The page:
H2S(aq)= ½ H2 + HS- - e

HS-= ½ H2 + S2- - e

H+= ½ H2 - e
Mitigation
¾ Adjusting solution chemistry
¾ Temperature profiling
¾ Alloy screening
¾ Cathodic protection
Adjusting the Solution
Chemistry
¾ Changing operating pH
z Add acid or base
Application Time
Adjusting solution pH = 8.0
Screening Alloys
¾ Select an alloy that has a preferential
corrosion rate
z 13% chromium
z 304 Stainless
Application Time
13 % Cr Steel Corrosion @ Dew Point

Corrosion Rate = 0.06 mm/yr


Corrosion Potential = -0.32 V
Repassivation Potential = > 2 V
Current Density = 5.7 μA/cm2

H2CO3(aq)= ½ H+ + HCO3- - e

HS-= ½ H2 + S2- - e
304 Stainless Steel Corrosion @ Dew Point

Corrosion Rate = 0.0036 mm/yr


Corrosion Potential = -0.15 V
Repassivation Potential = > 2 V
Current Density = 0.3 μA/cm2
304 Stainless Steel Stability @ Dew Point

Passivation is possible due to


Cr2O3
Why Iron Rusts
Explaining common observations
using Stability Diagrams
Basics
¾ Iron is inherently unstable in water & oxidizes via the
following reactions to form rust
3H2O + 3e− → 3 H2 + 3OH−
2
Feo → Fe+3 + 3e−
Feo+ 3H2O → Fe(OH)3 + 3 H2
2
¾ Its severity depends on (among others)
z Conditions (T/P),
z Composition,
z pH, and
z oxidation potential
¾ These four can be plotted on a single chart called a
stability diagram
Start example
Explaining the EH-pH diagram using Fe, showing solid and
dissolved species over range of pH’s and oxidation potentials

White area is region of Elemental iron (gray region) corrodes in water to form one of several phases, depending on
pH. At ~9 pH and lower, water oxidizes Fe0 to Fe+2 which dissolves in water (white region of
iron corrosion the plot). As the oxidation potential increases (high dissolved O2) Fe+2 precipitates as FeOOH,
or rust (green region). The lower the pH, the thicker the white region and the greater driving
force for corrosion
At higher pH (10-11), Fe0 forms Fe3O4, a stable solid that precipitates on the iron surface,
protecting it from further attack.
H2 O is o
Fe(III)3+ is the xidized to
O2 and H +
dominant ion Fe(
II) o
H 2 O is stable
and aer a
Fe(II)2+ is the Fe xidi ted Water Ox
idation Lin
zes
2O and
e
3 red pre
dominant ion uce
s an cipi
dd tate
isso s as
lves Fe
in w 2O
3
at e
H2 O is s r
table an
d deaer FeO(OH), rust is stable in water at moderate to high pH’s
H2 O is re ated
duced to
H2 and O -
H
Water Re Fe3O4 coats the iron
duc tion Line surface, protecting it from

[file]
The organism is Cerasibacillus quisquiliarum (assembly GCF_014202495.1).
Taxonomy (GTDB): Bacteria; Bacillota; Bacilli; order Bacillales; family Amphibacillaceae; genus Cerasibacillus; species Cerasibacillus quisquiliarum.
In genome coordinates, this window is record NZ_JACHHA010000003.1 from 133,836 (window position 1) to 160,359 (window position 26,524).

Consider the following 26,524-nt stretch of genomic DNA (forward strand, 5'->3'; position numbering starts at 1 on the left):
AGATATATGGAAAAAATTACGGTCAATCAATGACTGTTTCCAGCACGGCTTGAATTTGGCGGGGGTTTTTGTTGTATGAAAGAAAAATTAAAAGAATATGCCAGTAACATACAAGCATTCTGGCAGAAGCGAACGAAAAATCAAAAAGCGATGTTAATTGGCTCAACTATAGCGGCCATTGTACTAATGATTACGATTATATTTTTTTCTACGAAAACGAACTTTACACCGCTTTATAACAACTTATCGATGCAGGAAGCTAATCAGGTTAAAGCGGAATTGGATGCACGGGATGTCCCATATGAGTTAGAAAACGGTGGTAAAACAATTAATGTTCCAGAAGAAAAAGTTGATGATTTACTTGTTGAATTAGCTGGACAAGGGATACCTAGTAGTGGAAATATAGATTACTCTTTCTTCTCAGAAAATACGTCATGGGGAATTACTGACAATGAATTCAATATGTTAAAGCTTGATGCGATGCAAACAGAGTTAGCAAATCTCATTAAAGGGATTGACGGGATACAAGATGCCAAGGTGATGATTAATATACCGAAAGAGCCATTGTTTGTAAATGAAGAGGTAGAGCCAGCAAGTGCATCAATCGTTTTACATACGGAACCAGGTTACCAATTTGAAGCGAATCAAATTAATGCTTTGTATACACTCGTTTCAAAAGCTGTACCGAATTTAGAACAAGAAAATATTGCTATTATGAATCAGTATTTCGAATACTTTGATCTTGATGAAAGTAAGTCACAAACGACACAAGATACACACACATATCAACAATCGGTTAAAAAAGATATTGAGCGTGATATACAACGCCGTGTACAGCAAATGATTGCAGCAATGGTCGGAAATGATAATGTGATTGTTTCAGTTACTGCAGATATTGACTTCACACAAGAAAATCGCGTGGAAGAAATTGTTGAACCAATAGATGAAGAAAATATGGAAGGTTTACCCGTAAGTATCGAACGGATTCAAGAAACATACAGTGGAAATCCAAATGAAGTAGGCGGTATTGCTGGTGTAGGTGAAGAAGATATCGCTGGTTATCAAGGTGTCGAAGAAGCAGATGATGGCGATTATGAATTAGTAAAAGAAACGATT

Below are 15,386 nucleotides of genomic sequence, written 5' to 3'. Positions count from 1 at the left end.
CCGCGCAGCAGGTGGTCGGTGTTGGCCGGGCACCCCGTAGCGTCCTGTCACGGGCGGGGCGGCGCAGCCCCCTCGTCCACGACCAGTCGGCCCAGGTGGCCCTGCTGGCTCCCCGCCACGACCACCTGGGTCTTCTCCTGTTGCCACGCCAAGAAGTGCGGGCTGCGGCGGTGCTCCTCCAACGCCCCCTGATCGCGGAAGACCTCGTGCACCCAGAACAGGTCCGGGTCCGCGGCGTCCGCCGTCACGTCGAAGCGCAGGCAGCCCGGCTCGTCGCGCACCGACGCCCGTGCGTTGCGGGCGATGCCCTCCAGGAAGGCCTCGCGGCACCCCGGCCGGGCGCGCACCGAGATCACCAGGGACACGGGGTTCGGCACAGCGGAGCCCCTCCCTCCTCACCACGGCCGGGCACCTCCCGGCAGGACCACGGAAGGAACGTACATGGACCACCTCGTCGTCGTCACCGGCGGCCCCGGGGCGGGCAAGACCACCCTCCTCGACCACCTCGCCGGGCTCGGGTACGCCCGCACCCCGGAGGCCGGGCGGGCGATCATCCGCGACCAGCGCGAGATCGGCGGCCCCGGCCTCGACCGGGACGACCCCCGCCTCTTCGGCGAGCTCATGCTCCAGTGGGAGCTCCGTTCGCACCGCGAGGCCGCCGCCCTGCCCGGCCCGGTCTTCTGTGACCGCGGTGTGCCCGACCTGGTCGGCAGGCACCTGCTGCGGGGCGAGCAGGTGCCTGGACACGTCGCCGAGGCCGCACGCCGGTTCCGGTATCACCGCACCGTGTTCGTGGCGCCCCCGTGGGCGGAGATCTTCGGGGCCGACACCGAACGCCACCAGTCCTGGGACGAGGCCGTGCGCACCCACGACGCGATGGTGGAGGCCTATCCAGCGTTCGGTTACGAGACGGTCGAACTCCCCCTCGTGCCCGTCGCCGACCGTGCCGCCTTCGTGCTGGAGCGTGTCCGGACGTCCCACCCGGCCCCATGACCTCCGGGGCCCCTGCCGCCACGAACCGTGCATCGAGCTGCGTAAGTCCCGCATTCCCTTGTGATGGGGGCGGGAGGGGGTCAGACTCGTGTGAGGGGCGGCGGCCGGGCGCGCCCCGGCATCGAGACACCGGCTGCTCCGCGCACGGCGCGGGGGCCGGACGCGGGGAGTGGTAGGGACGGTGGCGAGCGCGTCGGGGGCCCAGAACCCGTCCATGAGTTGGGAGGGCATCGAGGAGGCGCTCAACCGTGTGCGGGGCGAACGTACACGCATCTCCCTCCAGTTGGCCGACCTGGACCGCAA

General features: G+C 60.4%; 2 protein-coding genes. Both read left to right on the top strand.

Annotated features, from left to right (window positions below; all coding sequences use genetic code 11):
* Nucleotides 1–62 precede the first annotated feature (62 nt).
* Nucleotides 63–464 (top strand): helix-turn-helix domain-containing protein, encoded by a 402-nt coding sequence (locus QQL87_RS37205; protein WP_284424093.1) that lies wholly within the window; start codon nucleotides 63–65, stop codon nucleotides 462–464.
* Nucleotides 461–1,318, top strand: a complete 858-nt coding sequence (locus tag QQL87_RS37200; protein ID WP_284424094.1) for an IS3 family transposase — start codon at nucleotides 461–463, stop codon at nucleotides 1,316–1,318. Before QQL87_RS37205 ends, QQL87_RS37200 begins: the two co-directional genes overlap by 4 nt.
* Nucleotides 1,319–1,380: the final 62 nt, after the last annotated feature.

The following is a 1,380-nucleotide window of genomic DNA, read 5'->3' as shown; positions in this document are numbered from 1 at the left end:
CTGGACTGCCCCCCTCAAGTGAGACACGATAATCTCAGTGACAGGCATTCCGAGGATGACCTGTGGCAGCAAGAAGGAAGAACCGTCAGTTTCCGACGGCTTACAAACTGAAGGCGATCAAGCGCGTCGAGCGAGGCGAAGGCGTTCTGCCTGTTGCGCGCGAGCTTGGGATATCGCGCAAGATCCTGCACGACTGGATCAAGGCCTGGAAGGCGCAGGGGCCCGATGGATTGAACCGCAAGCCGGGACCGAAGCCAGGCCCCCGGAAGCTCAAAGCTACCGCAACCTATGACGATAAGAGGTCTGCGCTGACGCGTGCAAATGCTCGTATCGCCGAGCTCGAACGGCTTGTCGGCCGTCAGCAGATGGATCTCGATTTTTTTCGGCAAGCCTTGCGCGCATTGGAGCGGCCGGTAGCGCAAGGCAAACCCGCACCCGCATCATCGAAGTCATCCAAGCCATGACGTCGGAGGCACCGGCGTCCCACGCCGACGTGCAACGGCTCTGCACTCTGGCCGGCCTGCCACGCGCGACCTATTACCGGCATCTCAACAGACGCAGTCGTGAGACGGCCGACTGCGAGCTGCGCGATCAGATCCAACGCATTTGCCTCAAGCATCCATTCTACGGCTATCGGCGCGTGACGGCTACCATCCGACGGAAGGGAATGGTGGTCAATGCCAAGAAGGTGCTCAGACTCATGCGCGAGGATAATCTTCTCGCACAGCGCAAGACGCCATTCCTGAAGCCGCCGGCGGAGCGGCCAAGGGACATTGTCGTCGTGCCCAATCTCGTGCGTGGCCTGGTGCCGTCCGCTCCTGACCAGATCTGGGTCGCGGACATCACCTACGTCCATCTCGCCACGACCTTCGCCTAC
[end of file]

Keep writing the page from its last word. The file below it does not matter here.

corrosion
Elemental iron, Fe(0) oxidizes to Fe(II) in the presence of water

Elemental iron, Fe(0)o, is stable and will not


corrode in this region
Q: We all know O2 is bad…But how much is bad?

H 2 O → 1 O2 + 2 H + + 2 e −
2
H2 O is o
xidized to
O2 and H +
H2 O is sta Water Ox
ble and a idation Lin
erated
e

H2 O is s
table an
Pure water is here…
d deaerate
d No air, no acid, no base
H 2O + e → 1 H 2 + OH +H O is red

2 2 uced to H
2 and OH -
Water Re
duc tion Line

500 ppm O2 0.1 ppT H2

10 ppm O2 0.1 ppb H2

3 ppb O2 0.1ppm H2
80 ppm H2
0.1 ppT O2
Iron and water react because they are not stable together

The reaction generates 2OH-, which


increases the pH

2 H 2O + 2e − → H 2 + 2OH +
Fe o → Fe + 2 + 2e −
Fe o + 2 H 2 O → Fe + 2 + H 2 + 2OH +

Region of instability
The reaction generates H2, which puts
the EH near the bottom line

Elemental Iron (Feo)


Start example on Page 36-39
The reaction ends within the Fe3O4 region. Fe3O4 is a solid that
passivates the iron surface protecting it from active corrosion

Initial Conditions
DI water, no Feo
7pH, 0.4V
Final Conditions
1 ppm Feo added
9.38pH, 0.5V
0.9 ppb Feo
7.07pH, -0.27V

0.1 ppm Feo


8.48pH, -0.42V
Overlaying the Fe3O4 mass on the diagram – once the pH
reached 9, Fe3O4 began to precipitate

1.4 g Fe3O4 ppts from


1 Feo

with the stability curve


The ppt point lines up

Fe3O4 precipitates when 0.3 mg/l


Feo has reacted
Start example on Page 40-41
If a constant source of O2 is present, then the EH and pH do not
change, and we are stuck in the rust region

The EH and pH does not


change as Feo reacts with
aerated water
Why is Stainless Steel
stainless?
Cr will oxidizes, but the reaction goes through a tough Cr2O3
protective layer.
Ni3Fe2O4 is stable in the corrosion region, and will also protect the
surface.
Welcome to the
CORROSION TEACH-IN
Simulating Real World Corrosion
Problems
Corrosion in Seawater
¾ Scope
z Metals used for handling sea water face both general
and localized corrosion.
z Various grades of stainless steels have been used to
mitigate the problems.